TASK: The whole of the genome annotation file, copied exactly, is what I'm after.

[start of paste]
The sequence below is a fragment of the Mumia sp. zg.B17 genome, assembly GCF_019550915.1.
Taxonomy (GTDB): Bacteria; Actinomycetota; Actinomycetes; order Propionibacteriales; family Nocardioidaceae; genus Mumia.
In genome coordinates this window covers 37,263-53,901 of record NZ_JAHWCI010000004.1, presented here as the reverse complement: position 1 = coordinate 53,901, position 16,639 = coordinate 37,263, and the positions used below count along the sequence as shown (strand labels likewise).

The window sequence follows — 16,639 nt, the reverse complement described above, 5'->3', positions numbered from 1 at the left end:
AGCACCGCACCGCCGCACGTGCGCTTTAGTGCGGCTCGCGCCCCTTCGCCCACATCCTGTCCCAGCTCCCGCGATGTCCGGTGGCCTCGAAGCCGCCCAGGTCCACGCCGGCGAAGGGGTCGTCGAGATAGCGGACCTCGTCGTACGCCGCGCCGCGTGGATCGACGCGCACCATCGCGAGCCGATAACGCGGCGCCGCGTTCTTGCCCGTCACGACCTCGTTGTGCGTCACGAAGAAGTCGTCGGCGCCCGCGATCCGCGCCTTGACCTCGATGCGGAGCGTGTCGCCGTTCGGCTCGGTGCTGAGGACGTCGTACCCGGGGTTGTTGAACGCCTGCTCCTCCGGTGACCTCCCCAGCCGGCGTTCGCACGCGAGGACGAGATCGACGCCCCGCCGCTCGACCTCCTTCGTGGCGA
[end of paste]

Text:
The sequence below is a fragment of the Mumia sp. zg.B17 genome, assembly GCF_019550915.1.
Taxonomy (GTDB): Bacteria; Actinomycetota; Actinomycetes; order Propionibacteriales; family Nocardioidaceae; genus Mumia.
In genome coordinates this window covers 37,263-53,901 of record NZ_JAHWCI010000004.1, presented here as the reverse complement: position 1 = coordinate 53,901, position 16,639 = coordinate 37,263, and the positions used below count along the sequence as shown (strand labels likewise).

The window sequence follows — 16,639 nt, the reverse complement described above, 5'->3', positions numbered from 1 at the left end:
AGCACCGCACCGCCGCACGTGCGCTTTAGTGCGGCTCGCGCCCCTTCGCCCACATCCTGTCCCAGCTCCCGCGATGTCCGGTGGCCTCGAAGCCGCCCAGGTCCACGCCGGCGAAGGGGTCGTCGAGATAGCGGACCTCGTCGTACGCCGCGCCGCGTGGATCGACGCGCACCATCGCGAGCCGATAACGCGGCGCCGCGTTCTTGCCCGTCACGACCTCGTTGTGCGTCACGAAGAAGTCGTCGGCGCCCGCGATCCGCGCCTTGACCTCGATGCGGAGCGTGTCGCCGTTCGGCTCGGTGCTGAGGACGTCGTACCCGGGGTTGTTGAACGCCTGCTCCTCCGGTGACCTCCCCAGCCGGCGTTCGCACGCGAGGACGAGATCGACGCCCCGCCGCTCGACCTCCTTCGTGGCGA